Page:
For most people, a smart phone or tablet is a lifeline to the rest of the world. It keeps things like contacts, notes, text messages, to-do list, photos, and personal information at your fingertips. Unfortunately, all of that accessibility means that anyone who happens to get their hands on your phone also has access to your most sensitive information. If you have links or apps to your things like your bank account, email, or work information, this could spell disaster for your personal and financial information.
Luckily, Android devices come with several built-in options for keeping your information out of prying hands, even if they do manage to snag your phone or tablet. Accessing these security options from the home screen is simple. Start at Device Settings, and then select Location and Security. From there, you can tap on Set Up Screen Lock. You’re now ready to choose from the different ways you want to lock your phone.
Before choosing your method for locking your device, you’ll want to decide how long your screen is accessible before the screen lock sets in. The options vary from immediately upon the screen shutting down to 20 minutes later. If you don’t keep a lot of personal info on your phone, or if you send a receive a lot of calls, tweets and text messages, you might want to go with a longer lock time to avoid having to constantly input your pin or password. On the other hand, if your phone is full of sensitive information, you might want to engage the lock screen immediately. Most people fall somewhere in between, and roughly 5 minutes is usually ideal. Next, you can select the way you want to unlock your phone.
Password Lock Screen
If you’re looking for a lock screen with the highest level of security, the password option is what you want. Android passwords work just like the passwords you already have in place in your email, Twitter, banking and Facebook accounts. You have the option of using letters, numbers and special characters. Your password must be between four and sixteen characters long, and is case sensitive.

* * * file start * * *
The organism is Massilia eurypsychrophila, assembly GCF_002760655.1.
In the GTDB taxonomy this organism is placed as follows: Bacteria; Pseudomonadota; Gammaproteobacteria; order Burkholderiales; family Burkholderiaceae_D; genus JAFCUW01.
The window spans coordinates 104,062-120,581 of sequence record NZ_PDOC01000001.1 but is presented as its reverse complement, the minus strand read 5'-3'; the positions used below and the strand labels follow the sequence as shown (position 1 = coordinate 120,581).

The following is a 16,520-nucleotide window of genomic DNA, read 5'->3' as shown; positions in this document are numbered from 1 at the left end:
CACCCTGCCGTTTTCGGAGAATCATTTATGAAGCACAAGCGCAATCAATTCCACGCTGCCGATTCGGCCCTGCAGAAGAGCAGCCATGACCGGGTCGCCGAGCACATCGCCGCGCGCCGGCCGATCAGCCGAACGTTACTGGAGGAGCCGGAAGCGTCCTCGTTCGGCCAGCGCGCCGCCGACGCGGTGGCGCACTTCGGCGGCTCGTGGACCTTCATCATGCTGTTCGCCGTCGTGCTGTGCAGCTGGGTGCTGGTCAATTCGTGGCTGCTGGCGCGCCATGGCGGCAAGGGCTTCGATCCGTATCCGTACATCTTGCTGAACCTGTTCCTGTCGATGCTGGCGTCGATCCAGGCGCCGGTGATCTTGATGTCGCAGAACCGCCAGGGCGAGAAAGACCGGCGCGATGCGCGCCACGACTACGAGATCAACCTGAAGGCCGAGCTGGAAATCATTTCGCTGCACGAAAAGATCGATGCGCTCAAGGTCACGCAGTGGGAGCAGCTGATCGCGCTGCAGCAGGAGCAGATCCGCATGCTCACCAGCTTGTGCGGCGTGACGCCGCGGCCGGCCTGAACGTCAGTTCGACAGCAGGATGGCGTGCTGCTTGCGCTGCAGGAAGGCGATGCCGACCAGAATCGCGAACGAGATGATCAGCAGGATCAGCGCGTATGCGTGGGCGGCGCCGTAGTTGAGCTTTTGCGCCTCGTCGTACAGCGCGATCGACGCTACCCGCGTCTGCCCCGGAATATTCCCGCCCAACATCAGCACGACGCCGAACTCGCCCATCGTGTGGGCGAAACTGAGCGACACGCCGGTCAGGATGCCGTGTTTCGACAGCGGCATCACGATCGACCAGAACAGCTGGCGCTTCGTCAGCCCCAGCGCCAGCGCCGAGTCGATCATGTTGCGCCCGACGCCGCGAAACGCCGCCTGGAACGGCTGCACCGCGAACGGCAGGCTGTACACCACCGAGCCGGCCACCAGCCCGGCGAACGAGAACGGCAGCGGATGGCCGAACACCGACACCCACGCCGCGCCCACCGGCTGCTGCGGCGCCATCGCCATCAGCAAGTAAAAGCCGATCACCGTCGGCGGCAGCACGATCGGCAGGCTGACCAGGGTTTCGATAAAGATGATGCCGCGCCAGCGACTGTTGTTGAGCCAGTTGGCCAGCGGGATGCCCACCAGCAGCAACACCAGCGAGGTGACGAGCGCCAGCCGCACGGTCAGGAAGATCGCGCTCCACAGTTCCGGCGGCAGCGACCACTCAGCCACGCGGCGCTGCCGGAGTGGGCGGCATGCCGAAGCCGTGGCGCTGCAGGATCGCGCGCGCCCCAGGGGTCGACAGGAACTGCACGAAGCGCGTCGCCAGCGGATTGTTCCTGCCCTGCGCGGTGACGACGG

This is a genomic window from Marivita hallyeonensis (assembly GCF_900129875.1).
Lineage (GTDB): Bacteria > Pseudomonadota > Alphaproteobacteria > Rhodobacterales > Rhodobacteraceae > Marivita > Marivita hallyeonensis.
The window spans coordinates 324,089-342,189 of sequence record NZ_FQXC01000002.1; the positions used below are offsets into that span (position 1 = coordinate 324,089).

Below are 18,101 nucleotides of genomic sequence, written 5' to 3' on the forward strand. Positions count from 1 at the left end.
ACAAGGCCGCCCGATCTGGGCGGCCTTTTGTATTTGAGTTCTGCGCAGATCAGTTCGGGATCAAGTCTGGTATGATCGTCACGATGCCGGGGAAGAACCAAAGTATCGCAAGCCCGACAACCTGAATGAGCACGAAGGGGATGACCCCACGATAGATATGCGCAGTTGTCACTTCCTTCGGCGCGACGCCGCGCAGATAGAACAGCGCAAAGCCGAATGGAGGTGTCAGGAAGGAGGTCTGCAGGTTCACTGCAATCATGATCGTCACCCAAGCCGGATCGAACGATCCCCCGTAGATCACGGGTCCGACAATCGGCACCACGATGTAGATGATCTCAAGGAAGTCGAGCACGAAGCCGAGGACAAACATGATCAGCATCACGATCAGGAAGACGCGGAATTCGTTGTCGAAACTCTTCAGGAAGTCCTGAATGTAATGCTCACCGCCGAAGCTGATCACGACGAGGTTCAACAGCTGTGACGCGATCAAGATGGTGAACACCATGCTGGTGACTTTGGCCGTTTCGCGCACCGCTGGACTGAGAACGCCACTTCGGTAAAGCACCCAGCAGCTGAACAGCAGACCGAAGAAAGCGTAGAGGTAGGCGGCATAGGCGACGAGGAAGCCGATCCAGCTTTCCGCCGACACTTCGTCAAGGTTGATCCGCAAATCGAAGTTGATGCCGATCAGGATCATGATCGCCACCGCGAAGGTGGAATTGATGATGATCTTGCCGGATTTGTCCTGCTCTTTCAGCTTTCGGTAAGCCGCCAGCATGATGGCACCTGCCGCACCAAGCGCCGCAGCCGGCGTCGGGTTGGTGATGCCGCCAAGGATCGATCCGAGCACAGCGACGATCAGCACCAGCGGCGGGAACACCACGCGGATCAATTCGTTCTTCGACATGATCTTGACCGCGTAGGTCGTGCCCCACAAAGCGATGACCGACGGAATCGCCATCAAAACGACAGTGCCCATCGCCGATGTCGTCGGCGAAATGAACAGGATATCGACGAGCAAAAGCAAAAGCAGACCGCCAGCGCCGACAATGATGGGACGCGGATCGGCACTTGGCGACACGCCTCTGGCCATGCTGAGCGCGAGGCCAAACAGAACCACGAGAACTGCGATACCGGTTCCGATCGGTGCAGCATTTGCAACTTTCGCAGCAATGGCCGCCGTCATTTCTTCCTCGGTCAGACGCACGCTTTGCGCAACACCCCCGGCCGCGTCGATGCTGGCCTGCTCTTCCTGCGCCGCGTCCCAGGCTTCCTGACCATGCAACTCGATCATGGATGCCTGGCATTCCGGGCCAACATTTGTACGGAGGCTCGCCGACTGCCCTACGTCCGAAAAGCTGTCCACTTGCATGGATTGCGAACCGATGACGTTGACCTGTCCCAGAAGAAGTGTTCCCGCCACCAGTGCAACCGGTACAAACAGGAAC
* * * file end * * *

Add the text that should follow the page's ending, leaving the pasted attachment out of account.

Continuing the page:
Keep in mind that you’ll need to enter your password every single time you need to get to your apps, texts and phone messages. The longer the password, the more hassle – but the higher the security. This is a good option for those with a lot of personal or sensitive information stored on their phone.
A good middle-of-the-road option for your lock screen is the personal identification number, or PIN. Similar to your ATM card, your device PIN is a series of four to sixteen digits that must be entered in a specific order. Unlike the password option, a PIN lock screen only lets you use numerical digits to create your code. Of course, the longer the PIN, the more difficult for a third party to guess it. But like a password, longer PIN numbers are also more of an inconvenience when you want to reply to an email or text message.
The final option for your Android lock screen is the pattern lock. This method is one that Android brought to the device market a few years ago. Instead of entering a PIN or password, the pattern lock allows you to make a pattern on your screen using a grid of connecting dots. This is certainly the fastest way to get to your information, and because there are no numbers or letters involved, it can make it quite difficult for someone to guess your code. A word of caution, though – if you use the pattern lock, ensure that you keep your screen clean and change your screen protector fairly often. Otherwise, your finger smudges can give away your password to someone who happens to get their hands on your phone.